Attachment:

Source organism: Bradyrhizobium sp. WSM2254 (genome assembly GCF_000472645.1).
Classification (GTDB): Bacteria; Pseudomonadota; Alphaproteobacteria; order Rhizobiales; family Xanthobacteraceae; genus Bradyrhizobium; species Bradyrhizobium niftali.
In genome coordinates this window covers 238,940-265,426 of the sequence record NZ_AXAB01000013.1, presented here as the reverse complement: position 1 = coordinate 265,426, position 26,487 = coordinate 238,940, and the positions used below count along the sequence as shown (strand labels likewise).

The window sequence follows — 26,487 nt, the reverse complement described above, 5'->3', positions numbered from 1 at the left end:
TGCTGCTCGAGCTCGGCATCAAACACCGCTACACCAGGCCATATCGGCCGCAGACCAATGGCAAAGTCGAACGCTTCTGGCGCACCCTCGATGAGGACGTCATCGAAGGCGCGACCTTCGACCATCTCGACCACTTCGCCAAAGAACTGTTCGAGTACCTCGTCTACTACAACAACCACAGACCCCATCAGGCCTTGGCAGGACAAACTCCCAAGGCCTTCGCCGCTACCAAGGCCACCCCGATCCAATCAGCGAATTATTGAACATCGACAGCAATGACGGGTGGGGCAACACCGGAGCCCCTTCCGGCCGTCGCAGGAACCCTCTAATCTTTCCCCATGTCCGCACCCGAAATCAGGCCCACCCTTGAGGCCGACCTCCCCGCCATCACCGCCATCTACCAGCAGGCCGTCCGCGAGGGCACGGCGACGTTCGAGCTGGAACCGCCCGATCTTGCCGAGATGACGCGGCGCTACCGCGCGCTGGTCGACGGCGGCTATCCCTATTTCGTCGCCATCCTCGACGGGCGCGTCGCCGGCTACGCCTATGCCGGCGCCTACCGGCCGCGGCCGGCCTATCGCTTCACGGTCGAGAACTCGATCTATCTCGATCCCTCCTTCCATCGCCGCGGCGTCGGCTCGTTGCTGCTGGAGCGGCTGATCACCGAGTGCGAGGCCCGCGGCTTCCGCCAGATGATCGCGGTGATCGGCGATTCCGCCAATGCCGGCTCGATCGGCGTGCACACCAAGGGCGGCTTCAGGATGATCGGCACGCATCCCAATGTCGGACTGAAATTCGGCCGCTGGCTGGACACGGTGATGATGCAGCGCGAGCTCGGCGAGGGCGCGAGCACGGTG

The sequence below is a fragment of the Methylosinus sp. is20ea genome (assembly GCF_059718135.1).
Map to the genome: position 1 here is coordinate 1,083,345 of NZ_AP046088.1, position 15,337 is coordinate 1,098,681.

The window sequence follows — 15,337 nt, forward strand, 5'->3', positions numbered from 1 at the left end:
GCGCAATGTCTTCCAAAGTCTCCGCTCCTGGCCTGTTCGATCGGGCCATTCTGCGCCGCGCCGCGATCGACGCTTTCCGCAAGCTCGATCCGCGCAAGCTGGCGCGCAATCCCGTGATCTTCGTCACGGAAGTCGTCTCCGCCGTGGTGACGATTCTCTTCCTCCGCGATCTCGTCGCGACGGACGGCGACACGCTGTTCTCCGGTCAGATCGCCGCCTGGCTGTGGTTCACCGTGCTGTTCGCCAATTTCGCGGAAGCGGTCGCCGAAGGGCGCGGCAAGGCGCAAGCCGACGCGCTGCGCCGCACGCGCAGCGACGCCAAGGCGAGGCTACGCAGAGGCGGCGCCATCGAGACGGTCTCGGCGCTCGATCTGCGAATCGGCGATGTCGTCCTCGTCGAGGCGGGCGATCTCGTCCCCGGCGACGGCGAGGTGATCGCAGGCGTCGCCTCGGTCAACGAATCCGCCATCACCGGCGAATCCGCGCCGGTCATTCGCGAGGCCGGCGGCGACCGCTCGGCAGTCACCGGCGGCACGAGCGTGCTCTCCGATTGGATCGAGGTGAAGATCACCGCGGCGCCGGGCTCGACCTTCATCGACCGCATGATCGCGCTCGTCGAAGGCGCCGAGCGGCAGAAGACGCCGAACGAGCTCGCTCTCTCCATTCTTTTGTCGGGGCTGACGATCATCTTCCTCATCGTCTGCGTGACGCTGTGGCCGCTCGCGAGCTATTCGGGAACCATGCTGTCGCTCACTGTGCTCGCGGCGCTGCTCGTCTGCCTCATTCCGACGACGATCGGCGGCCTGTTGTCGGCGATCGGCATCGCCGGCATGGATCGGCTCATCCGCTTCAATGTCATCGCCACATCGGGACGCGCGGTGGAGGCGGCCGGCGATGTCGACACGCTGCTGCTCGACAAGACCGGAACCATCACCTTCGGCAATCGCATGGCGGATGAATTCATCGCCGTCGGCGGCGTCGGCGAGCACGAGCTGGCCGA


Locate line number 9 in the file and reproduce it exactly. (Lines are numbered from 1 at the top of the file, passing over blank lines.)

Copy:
GCGCAATGTCTTCCAAAGTCTCCGCTCCTGGCCTGTTCGATCGGGCCATTCTGCGCCGCGCCGCGATCGACGCTTTCCGCAAGCTCGATCCGCGCAAGCTGGCGCGCAATCCCGTGATCTTCGTCACGGAAGTCGTCTCCGCCGTGGTGACGATTCTCTTCCTCCGCGATCTCGTCGCGACGGACGGCGACACGCTGTTCTCCGGTCAGATCGCCGCCTGGCTGTGGTTCACCGTGCTGTTCGCCAATTTCGCGGAAGCGGTCGCCGAAGGGCGCGGCAAGGCGCAAGCCGACGCGCTGCGCCGCACGCGCAGCGACGCCAAGGCGAGGCTACGCAGAGGCGGCGCCATCGAGACGGTCTCGGCGCTCGATCTGCGAATCGGCGATGTCGTCCTCGTCGAGGCGGGCGATCTCGTCCCCGGCGACGGCGAGGTGATCGCAGGCGTCGCCTCGGTCAACGAATCCGCCATCACCGGCGAATCCGCGCCGGTCATTCGCGAGGCCGGCGGCGACCGCTCGGCAGTCACCGGCGGCACGAGCGTGCTCTCCGATTGGATCGAGGTGAAGATCACCGCGGCGCCGGGCTCGACCTTCATCGACCGCATGATCGCGCTCGTCGAAGGCGCCGAGCGGCAGAAGACGCCGAACGAGCTCGCTCTCTCCATTCTTTTGTCGGGGCTGACGATCATCTTCCTCATCGTCTGCGTGACGCTGTGGCCGCTCGCGAGCTATTCGGGAACCATGCTGTCGCTCACTGTGCTCGCGGCGCTGCTCGTCTGCCTCATTCCGACGACGATCGGCGGCCTGTTGTCGGCGATCGGCATCGCCGGCATGGATCGGCTCATCCGCTTCAATGTCATCGCCACATCGGGACGCGCGGTGGAGGCGGCCGGCGATGTCGACACGCTGCTGCTCGACAAGACCGGAACCATCACCTTCGGCAATCGCATGGCGGATGAATTCATCGCCGTCGGCGGCGTCGGCGAGCACGAGCTGGCCGA